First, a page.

Based on recommendations from some of Diane’s co-workers, I finally ditched that guy and found a new office with the world’s friendliest (and possibly slowest) staff. Unlike the first guy, their solution was visiting a high-priced oral surgeon for an evaluation which of course turned into a recommendation for a $1,240 surgical procedure. Even with Diane’s incredibly generous company benefits, Delta Dental of California agreed to pick up about 20% of the cost. Pretending dentistry and vision care are somehow not part of health care, Americans (and Canadians) know all too well that company health plans and the national socialized programs never pay for these very essential items, often putting routine services out of financial reach for lower wage earners. Thankfully, my unexpected layoff forced me to cancel the overly expensive procedure and ironically, my “deep pockets” reduced drastically by themselves after having my wisdom teeth pulled. Conveniently neglecting to mention that it’s normal to get sustained improvement with four fewer teeth, the methods they market to keep themselves rich while many Americans struggle to make ends meet is sinful and unnecessary (except for their wallets).
Equally similar to America’s highly unaffordable, sales driven inefficient dental industry, Canada’s version is even worse. Spending six years in Calgary, Alberta during the early 2000’s, our dentist converted his business to mostly cosmetic and other vanity based expensive specialized services that required expensive training in Las Vegas for him and half his staff. Although not as pushy as the American sales pitch, they always tried to sell us some insanely expensive whitening procedure suitable mostly for prime time TV anchors or models where beautiful smiles are essential. Dictated by provincial guidelines, Canadian dental insurance companies pay according to established “norms” for standard procedures and haven’t been updated for inflation since the Justin Trudeau’s father was prime minister. Usually shelling out 50% of every office dental bill, leaving Canada makes financial sense for the mouth in almost anyone’s budget. Living upper class high-end lifestyles, Canada’s dentists rank among the wealthiest citizens making dentistry a total failure when it comes to the socialism argument. Take note, Bernie Sanders supporters.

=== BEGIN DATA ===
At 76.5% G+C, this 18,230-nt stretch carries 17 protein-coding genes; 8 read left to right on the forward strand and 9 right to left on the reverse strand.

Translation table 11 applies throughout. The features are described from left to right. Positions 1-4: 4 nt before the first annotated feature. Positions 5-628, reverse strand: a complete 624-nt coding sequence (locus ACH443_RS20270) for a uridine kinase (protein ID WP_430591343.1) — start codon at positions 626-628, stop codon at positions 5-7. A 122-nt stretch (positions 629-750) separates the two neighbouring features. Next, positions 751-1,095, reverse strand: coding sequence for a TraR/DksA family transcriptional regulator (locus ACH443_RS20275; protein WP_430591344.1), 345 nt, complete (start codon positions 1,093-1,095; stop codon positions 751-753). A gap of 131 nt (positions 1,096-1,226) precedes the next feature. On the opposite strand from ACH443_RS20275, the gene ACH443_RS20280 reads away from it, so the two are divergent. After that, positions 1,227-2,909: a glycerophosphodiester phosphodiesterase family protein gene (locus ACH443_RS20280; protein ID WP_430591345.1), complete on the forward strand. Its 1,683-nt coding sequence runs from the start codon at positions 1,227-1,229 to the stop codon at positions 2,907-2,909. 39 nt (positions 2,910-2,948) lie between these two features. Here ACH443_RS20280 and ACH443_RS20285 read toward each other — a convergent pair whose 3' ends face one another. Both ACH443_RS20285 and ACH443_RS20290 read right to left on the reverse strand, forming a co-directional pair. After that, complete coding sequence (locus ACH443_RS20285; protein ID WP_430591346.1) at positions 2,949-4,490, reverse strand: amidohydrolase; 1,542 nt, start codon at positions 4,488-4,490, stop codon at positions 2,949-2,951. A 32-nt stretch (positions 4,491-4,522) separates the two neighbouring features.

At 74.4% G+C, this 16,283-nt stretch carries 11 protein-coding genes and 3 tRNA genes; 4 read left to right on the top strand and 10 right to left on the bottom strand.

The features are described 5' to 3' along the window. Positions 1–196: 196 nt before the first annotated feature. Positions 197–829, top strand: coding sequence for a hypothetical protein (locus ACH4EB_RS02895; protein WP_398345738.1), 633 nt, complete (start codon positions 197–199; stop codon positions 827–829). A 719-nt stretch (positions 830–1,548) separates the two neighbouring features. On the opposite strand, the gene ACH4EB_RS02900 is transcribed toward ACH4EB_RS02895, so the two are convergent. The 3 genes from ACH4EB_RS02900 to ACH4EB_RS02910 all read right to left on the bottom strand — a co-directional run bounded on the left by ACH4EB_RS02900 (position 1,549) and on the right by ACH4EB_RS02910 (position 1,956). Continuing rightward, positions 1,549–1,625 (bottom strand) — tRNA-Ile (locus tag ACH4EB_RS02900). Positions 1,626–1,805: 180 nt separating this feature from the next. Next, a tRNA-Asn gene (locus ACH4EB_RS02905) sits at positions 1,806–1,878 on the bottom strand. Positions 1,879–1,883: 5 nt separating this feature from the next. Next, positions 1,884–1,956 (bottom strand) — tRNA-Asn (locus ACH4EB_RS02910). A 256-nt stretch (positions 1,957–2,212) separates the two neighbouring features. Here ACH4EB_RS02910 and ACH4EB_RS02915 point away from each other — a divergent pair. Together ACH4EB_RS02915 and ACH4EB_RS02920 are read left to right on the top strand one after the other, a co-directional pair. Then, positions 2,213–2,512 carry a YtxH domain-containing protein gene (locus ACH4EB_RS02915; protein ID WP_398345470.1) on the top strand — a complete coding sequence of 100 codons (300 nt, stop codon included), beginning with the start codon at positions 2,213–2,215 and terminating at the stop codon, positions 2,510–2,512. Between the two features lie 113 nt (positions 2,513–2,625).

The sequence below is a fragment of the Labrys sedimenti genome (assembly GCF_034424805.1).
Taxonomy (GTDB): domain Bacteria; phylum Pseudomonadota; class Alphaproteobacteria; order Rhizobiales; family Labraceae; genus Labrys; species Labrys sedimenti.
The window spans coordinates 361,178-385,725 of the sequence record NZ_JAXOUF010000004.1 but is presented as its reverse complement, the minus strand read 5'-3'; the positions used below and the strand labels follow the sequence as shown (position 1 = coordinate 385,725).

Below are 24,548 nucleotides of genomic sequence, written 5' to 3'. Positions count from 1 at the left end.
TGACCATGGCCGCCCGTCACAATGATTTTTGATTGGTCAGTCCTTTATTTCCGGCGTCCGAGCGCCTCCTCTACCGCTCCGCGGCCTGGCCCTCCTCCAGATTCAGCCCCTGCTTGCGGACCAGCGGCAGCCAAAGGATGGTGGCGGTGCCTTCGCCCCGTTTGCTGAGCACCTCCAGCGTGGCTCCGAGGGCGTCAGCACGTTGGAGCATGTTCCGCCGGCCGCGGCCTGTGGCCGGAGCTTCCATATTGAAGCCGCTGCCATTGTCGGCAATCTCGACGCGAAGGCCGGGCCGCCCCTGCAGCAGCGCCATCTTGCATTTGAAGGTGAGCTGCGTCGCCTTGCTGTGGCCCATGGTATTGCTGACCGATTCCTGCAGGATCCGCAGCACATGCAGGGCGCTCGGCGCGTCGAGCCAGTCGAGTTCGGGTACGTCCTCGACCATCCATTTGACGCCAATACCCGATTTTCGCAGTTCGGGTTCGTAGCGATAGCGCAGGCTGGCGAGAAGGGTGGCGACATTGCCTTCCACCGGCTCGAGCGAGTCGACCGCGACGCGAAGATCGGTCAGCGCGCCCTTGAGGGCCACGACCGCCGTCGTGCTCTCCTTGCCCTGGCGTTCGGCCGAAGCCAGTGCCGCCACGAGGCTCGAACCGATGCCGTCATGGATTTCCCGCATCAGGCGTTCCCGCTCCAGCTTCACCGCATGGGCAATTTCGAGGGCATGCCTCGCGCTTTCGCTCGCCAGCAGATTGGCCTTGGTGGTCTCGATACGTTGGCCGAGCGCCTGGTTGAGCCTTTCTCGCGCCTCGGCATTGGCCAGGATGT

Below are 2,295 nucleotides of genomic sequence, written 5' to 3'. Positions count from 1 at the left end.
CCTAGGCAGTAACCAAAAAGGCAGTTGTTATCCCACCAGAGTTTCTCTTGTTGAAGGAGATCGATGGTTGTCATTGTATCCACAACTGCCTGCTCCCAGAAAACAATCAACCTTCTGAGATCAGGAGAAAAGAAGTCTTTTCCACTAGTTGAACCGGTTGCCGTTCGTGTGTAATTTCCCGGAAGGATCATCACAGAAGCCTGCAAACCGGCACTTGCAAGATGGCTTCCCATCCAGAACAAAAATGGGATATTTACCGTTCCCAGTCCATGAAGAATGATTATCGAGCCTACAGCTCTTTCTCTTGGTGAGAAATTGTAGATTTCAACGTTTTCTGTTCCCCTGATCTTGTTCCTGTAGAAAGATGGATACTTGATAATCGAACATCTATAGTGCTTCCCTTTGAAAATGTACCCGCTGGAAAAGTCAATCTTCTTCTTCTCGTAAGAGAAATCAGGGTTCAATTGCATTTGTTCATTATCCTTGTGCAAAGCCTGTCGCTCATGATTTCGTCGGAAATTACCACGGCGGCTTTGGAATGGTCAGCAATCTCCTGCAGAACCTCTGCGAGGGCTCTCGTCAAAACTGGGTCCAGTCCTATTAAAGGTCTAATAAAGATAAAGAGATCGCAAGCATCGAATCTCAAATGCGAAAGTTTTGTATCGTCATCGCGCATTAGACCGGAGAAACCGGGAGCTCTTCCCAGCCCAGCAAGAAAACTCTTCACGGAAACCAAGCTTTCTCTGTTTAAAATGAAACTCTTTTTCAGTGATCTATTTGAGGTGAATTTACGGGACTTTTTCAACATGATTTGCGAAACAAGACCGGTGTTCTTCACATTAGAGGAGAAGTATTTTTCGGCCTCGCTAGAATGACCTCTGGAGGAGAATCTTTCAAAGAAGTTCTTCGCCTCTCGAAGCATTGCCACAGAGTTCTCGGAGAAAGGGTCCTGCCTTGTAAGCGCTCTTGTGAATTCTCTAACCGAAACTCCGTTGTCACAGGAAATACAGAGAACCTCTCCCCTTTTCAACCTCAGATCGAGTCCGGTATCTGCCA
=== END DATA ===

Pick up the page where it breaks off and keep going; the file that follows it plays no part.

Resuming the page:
Pleasantly surprised at the ease and convenience of Malaysian dentistry, new expats immediately understand how sadly cheated Americans are when it comes to their health. Removing insurance forms and overly expensive procedures benefits, the hardest part is knowing what dental office to choose from. Based on positive referrals from neighbors, friends and other expats, we chose K K Ong Dental Surgeons in Tanjung Bungah, whose convenient location right across the street from our local supermarket makes it an easy addition to a weekly shopping trip. Six months ago a young and friendly Chinese dentist who spoke fluent English examined my teeth and gums. Briefly explaining what my North American dentists told me about my weakened gums and deep pockets, she smirked and told me my crowns fell off because they never put them in properly. Offering to replace them, she cleaned my teeth thoroughly and spent about five minutes inserting new crowns at one tenth the cost of my American dentist. Also explaining that most of my gum issues simply need lighter brushing with an extra soft brush, she chuckled when I explained the American method of medically unnecessary suggestions designed to make the dentist a bit richer.